The first thing to say that HItchens not infrequently is wrong. By this I don't mean that frequently I disagree with HItchens' conclusions but rather that sometimes he is simply wrong on the facts. And since he is wrong on some facts for all I know he is wrong on many facts. And since he is well-educated enough (and has enough resources) that he can easily find out what the facts actually are then he is either consciously lying, unable to conceive of the fact he could be wrong, and feels that the point he is making is so important that fudging or overlooking a few facts is acceptable.
Case in point, in his Slate.com article Lord Haw Haw and Anwar al-Awlaki Hitchen's wrote:
The United States happens also to be almost uniquely generous in conferring citizenship: making it available to all those who draw their first breath within its borders.Now that statement is a piece of arrant nonsense. Leaving aside the past actions the American government denying access to citizenship to some groups of immigrants the country is today far from being "almost unique" in granting birthright citizenship. The number of member nations in the UN is 193. Let's round up and say that there are at the moment 200 nations. Over 30 of those nations recognize birthright citizenship. So the United States is among a minority of nations there need to be far, far fewer before the phrase "almost uniquely" become appropriate.
Hitchens may be suffering here from "old worldism." He himself was born and raised in Britain and most European nations do not grant birthright citizenship. However the United States, like most of the other nations in the Western Hemisphere, was built from immigrants and historically offered few bars to children of those immigrants becoming citizens. The mistake he makes here is not particularly relevant to the overall argument he is making however it warns the reader that he is arrogant and/or careless about facts.
A further, minor example of the same thing can be found later on in the same article when he writes of William Joyce:
He actually became rather a popular entertainment item in Britain, his arrogant drawling tones earning him the nickname “Lord Haw Haw.”Despite that rather definitive statement as to why Joyce was known as "Lord Haw Haw" there is some question as which voice of German propaganda the original epithet "Lord Haw Haw" was used to describe. At least four different people were dubbed "Lord Haw Haw" during the war. We also know that some members of the British media simply used that phrase to describe any English language speaking German propagandists irrespective of their particular manners of speech.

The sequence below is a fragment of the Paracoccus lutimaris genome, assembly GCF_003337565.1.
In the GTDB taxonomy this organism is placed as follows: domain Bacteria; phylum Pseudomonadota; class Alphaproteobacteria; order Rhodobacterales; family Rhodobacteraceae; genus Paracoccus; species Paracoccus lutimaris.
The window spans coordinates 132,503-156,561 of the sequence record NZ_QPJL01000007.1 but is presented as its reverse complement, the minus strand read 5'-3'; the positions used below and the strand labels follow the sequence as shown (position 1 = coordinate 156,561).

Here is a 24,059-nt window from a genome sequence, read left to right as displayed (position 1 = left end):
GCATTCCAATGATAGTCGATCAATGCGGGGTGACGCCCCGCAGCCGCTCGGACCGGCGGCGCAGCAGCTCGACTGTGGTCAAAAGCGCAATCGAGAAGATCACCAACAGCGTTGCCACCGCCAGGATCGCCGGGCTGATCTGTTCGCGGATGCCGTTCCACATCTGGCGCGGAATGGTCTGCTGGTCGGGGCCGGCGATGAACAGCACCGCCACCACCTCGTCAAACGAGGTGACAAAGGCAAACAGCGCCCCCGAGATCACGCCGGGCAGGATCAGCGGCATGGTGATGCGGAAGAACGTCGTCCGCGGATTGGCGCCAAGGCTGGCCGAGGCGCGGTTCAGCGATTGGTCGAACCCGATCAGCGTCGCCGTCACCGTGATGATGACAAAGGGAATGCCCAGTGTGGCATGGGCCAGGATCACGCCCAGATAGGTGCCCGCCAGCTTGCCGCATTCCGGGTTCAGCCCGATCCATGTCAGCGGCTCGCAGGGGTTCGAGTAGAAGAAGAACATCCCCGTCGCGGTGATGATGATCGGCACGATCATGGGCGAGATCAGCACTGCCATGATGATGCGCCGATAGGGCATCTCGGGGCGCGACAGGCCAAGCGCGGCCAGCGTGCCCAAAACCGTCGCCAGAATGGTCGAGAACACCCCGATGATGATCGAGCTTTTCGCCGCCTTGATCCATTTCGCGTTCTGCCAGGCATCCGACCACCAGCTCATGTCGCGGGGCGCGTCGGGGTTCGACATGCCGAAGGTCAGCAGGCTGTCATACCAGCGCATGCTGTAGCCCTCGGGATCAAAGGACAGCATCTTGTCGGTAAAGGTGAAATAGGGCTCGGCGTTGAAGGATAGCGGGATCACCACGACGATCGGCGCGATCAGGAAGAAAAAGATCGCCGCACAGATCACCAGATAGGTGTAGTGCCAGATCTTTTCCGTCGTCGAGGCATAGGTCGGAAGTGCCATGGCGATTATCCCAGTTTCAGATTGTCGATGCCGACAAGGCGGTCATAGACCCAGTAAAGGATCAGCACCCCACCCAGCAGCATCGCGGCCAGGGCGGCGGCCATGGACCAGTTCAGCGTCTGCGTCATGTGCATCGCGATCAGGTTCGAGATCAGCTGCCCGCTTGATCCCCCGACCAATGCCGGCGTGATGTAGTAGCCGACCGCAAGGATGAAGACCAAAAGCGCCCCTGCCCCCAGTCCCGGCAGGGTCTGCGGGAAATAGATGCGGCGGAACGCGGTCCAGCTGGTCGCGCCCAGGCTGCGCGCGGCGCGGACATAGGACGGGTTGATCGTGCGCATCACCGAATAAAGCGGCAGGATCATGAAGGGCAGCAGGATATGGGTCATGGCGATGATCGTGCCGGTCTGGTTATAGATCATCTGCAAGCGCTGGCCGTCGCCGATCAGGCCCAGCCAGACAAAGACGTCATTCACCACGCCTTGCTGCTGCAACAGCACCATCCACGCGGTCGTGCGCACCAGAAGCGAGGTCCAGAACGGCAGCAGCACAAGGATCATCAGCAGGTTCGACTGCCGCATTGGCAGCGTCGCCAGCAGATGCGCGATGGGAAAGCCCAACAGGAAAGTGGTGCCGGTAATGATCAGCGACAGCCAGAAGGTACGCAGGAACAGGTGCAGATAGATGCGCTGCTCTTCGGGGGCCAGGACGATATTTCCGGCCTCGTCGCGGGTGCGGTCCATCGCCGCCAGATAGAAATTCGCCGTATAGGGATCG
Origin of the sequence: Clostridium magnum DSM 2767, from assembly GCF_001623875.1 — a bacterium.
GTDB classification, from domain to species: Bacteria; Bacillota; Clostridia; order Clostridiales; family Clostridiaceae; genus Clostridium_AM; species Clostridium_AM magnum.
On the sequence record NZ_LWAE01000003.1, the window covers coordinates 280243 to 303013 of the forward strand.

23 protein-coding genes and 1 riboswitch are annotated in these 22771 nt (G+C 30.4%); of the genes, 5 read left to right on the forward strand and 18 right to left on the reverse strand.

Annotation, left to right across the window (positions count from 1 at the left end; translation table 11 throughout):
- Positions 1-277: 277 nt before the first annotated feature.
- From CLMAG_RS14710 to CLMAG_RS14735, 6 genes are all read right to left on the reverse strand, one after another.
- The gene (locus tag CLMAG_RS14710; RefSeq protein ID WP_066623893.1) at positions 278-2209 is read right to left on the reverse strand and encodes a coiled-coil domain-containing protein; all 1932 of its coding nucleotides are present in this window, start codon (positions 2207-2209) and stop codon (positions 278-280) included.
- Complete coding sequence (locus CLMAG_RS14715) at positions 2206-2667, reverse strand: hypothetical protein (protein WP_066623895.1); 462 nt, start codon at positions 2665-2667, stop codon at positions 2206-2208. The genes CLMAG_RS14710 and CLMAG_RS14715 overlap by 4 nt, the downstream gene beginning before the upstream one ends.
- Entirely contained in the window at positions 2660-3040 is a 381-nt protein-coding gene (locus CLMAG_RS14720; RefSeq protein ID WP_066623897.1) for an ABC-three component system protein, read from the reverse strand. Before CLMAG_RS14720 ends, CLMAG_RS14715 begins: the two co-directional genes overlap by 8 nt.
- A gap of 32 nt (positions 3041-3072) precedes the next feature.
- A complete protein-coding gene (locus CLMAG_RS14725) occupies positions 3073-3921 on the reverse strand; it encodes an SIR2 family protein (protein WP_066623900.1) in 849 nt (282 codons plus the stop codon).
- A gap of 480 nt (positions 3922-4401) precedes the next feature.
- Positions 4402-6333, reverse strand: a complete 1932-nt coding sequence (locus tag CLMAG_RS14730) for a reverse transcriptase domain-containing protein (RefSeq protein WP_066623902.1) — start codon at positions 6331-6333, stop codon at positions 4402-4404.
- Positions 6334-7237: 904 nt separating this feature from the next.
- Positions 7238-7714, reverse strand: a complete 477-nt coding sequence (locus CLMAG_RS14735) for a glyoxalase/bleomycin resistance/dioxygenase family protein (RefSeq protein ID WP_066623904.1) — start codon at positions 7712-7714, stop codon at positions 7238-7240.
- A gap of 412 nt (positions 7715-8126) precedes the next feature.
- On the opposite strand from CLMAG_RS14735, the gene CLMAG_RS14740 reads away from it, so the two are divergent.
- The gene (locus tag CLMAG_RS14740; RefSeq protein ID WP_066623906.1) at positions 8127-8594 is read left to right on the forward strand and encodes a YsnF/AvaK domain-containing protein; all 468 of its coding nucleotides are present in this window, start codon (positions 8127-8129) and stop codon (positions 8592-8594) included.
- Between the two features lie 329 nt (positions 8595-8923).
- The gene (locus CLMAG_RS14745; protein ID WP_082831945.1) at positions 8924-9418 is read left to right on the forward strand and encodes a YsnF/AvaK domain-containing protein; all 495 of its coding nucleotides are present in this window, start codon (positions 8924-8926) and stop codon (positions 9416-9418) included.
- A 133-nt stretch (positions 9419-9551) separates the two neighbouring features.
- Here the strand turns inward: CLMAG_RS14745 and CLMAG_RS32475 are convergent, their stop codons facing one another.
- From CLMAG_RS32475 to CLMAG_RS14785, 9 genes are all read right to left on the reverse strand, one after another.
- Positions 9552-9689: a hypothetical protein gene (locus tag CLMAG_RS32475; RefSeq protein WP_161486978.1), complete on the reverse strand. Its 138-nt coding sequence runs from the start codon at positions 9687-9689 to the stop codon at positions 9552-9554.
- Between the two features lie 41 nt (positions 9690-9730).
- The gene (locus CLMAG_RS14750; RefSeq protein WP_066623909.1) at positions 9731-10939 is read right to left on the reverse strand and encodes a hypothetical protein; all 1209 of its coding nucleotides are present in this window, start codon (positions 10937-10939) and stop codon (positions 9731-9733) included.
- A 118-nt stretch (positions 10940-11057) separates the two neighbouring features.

Again, this is a minor point except that we become lazy listeners/readers and HItchens (like many other "respected" pundits") becomes a lazy writer/speaker thinker if the underpinnings of their arguments are not subjected to scrutiny.
Interestingly enough neither of these points is pertinent to the case Hitchens is arguing--indeed they obfuscate it. William Joyce (the Lord Haw Haw to whom HItchens is referring) argued as to his "true" citizenship as part of his defense against being executed as a traitor. He claimed that since he was actually an American citizen he could not be guilty of treason to Britain. al-Awlaki, unlike Joyce, was not tried in a court of law. al-Awlaki was not executed he was assassinated. In fact he was assassinated while outside the United States on the basis of the President "deciding" he was a traitor. In other words, the argument is not whether al-Awlaki was actually an American citizen but whether the President acted extra-judicially. To bring up any other points is to muddy the situation rather than make it clearer.
As George Orwell, one of Hitchens' favourite writers, put it. "When there is a gap between one's real and one's declared aims, one turns, as it were, instinctively to long words and exhausted idioms, like a cuttlefish squirting out ink.”